Do you know how much money you spend each month or each year? How much is your income? How much are your expenses?
When in your 50’s you already know how you want to live your life in retirement. It’s very close and your dreams and ideas are clearer than in your 30’s or even 40’s.
One of your financial goals should be creating a retirement budget. Transitioning from working to retiring will take some time and you need to know how you will be spending your money. You spend your life saving and accumulating money, start thinking about how you’ll draw from your nest egg.
You need to plan for big expenses like buying a vacation house, a boat, a new car or maybe paying for your kid’s wedding. Regardless of the expense, it’s important to pinpoint them and be ready by saving more money for that expense.
What I am doing: Our retirement budget is work in progress. I have created a spreadsheet of future expenses and the cost of it in retirement. The biggest chunk of our savings will go to travels. We love to travel and planning to spend 5 years exploring the world after we retire.
4. Stay healthy
Staying healthy should be a long-term goal for all baby boomers. Everyone knows and hears it often that the healthcare cost is going up every year. The reports are full of data warning us that we need to have more than $250,000 saved to cover our medical bills because we live longer.
So, there isn’t any other way for us, but to invest in our bodies by staying fit and healthy. Now it’s time to join the local gym, yoga studio or hiking or walking club. Look at your diet and cut back on anything that harms your health. Quit smoking or excessive drinking. Start a diet or fitness plan and lose weight if you need to get healthy and fit.
5. Dream about what you want to do when retire
Do you know where are you going to live in retirement? Or what are you going to do every day when you stop working? Are you going to retire in place or relocate to a more affordable state or even overseas? How it will affect your finances?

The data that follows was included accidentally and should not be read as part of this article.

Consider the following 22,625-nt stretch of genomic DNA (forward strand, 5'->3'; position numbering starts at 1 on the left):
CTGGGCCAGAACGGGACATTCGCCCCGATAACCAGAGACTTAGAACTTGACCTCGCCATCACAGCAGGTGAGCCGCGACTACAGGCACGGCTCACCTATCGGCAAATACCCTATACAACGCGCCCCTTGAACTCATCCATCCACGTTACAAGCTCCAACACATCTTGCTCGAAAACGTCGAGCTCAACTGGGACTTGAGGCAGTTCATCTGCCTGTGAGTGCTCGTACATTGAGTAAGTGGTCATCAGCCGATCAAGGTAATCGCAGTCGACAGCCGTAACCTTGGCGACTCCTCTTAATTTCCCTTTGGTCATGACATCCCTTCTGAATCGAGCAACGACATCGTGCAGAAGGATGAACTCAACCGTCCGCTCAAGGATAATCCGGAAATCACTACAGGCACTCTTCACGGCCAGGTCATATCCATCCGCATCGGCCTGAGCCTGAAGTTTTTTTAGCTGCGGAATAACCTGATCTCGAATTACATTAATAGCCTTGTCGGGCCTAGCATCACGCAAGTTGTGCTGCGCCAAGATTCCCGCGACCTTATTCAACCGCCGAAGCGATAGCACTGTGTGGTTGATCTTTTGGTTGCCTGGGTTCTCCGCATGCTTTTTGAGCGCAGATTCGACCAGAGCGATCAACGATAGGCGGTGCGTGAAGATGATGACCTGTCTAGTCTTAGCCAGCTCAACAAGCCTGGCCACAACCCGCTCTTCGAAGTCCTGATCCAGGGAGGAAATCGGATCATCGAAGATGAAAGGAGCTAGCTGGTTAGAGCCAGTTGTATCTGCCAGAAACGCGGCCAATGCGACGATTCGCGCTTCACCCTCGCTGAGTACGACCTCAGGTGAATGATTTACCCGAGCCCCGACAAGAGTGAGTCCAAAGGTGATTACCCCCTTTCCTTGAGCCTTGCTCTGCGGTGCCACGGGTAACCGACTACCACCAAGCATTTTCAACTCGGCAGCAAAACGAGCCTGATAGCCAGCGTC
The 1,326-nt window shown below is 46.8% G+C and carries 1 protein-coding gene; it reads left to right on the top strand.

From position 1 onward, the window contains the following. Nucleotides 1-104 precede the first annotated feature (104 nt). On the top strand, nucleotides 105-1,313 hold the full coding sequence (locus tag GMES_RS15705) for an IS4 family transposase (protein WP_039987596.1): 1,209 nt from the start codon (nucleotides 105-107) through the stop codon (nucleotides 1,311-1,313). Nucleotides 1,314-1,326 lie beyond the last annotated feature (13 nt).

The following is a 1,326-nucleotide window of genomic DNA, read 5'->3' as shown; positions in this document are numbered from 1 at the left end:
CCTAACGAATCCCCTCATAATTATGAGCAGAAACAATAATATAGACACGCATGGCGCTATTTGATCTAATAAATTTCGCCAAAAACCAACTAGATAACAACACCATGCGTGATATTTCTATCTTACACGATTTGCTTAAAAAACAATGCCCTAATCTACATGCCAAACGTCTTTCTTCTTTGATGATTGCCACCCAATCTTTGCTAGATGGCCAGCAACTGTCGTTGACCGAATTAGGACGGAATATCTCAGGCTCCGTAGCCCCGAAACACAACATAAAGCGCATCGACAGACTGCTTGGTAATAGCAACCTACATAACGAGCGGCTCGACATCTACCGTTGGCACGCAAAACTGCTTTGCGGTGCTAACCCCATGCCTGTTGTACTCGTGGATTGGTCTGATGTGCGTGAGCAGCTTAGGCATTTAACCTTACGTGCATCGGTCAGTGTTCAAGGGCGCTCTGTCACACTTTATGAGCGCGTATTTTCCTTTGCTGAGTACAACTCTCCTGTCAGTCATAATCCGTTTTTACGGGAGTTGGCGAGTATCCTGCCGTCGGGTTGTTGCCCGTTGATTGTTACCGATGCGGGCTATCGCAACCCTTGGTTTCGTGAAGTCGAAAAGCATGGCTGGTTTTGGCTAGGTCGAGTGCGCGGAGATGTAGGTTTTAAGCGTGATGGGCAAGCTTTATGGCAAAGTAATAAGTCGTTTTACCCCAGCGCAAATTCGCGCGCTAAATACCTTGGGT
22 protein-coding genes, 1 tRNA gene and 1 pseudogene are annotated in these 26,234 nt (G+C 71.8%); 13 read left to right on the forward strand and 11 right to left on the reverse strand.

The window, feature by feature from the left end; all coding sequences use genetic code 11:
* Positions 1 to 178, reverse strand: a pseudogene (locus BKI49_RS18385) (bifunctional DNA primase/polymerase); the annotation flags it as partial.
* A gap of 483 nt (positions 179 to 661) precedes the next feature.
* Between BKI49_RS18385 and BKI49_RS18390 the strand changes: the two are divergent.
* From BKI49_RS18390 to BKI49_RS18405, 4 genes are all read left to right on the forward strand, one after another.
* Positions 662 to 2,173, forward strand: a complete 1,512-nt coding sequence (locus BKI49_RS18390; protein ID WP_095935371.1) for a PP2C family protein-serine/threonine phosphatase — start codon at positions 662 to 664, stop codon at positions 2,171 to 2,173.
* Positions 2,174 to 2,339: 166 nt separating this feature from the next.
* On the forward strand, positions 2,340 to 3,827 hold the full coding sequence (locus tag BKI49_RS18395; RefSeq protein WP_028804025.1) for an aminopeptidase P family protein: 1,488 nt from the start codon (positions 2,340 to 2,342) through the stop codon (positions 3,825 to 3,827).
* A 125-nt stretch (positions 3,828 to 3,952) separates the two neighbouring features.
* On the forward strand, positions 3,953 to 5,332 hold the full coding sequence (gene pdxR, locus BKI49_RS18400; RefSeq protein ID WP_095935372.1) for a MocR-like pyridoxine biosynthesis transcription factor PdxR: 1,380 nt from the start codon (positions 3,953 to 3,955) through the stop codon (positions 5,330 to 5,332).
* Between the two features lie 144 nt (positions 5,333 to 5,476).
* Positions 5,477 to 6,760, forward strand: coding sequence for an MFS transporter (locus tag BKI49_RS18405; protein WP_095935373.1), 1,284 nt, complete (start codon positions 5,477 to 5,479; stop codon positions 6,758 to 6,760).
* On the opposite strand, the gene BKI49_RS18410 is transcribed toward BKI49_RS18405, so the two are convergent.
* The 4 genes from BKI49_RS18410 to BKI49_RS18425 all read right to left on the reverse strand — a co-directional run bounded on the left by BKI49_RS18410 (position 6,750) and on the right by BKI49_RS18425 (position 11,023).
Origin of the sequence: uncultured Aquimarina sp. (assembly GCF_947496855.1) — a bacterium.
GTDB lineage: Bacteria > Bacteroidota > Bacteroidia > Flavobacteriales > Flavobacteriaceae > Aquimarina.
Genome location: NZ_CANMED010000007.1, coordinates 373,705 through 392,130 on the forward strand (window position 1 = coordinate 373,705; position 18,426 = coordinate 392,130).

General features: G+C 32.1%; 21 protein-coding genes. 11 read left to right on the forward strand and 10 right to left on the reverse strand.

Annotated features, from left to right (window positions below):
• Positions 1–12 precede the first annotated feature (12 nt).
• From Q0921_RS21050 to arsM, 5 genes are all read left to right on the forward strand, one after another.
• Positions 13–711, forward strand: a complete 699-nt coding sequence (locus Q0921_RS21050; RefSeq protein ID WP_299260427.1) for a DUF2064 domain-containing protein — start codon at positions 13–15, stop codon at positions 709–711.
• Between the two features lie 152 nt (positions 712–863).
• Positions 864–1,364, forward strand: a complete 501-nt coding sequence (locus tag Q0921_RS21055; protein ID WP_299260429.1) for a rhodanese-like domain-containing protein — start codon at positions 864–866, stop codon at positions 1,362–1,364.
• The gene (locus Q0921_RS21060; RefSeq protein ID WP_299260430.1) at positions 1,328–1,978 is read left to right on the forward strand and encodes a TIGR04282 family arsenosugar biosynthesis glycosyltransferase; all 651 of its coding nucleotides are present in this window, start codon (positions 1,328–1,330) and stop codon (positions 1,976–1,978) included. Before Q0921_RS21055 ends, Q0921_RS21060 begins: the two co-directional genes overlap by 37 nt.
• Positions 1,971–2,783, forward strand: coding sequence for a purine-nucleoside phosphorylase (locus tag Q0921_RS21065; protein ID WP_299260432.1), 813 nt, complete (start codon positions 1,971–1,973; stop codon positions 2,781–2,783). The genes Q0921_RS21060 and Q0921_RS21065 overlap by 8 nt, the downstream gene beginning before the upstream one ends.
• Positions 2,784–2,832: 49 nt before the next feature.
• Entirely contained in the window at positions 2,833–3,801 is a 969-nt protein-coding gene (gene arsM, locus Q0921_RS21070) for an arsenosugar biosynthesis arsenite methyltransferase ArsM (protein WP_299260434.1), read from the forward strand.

You’ve probably already taken baby steps with these questions to have a vision of your next phase of life. Now it’s time to get more detailed and fill in the missing pieces. Your financial plan should help to stay focused on setting dreams and goals for your retirement.
What I am doing: What we like to do? Roman and I share a passion for reading. I love history and I like to read historical novels. Roman’s favorite books are on alternative history. We share another passion – a passion for traveling. Before coming to the US, we used to live in several different countries which gave us a great experience. When we retire, we are planning to travel around the world for the first 5 years of our retirement. Then we would slow down and probably will make a few big trips. This is our dream, but we need to have enough money saved to support our traveling expenses.
I believe that now is the time to do these things and dream about your retirement, because if not now, then when?
Financial plan in small steps
With any planning, it’s always a good idea to break it down into small steps. Taking baby steps to reach your goals will help you to get there faster and with less stress.
For example, if you are planning to buy a vacation home, you cannot just wake up in the morning and put an offer on that dream house (probably some people do!). Most of us we’ll need to save up some money for a down payment (5%, 10% or 20% depends on the status of your budget). Before that, some of us we’ll need to reduce debt.
The financial plan will help you to set up short-term and long-term goals and assign a timeline to this process.
Budget is a key to a financial plan
Budget plays a key role in any financial plan because you have to control your finances. You need to set up your budget and stick to it. Budget is a tool that gives you complete control over your money, so you can decide how much to save and how much to spend and if you are ready to spend and where.
Looking at your budget spreadsheet you might realize that you would rather sacrifice your desire to go on a family cruise vacation so that you have more money saved to buy a boat or a vacation home. So, a budget lets you see where and when you spend your money and how you want to do it.
Financial plan benefits
A detailed financial plan will help to stay focused on your financial goals. It keeps you moving forward and creates a sense of the timeline for achieving your short and long-term goals. Without the plan, it’s very easy to get lost and forget what should come next.
If one of your goals is to get rid of debt, you need to set up the timeline for this goal and create a strategy which debt should be paid off first. Then you move onto your next goal. So, the financial plan gives the direction of your next step and let’s you stay focused on the big picture.
Do you have a financial plan? Have you thought about setting up a financial plan with detailed financial goals?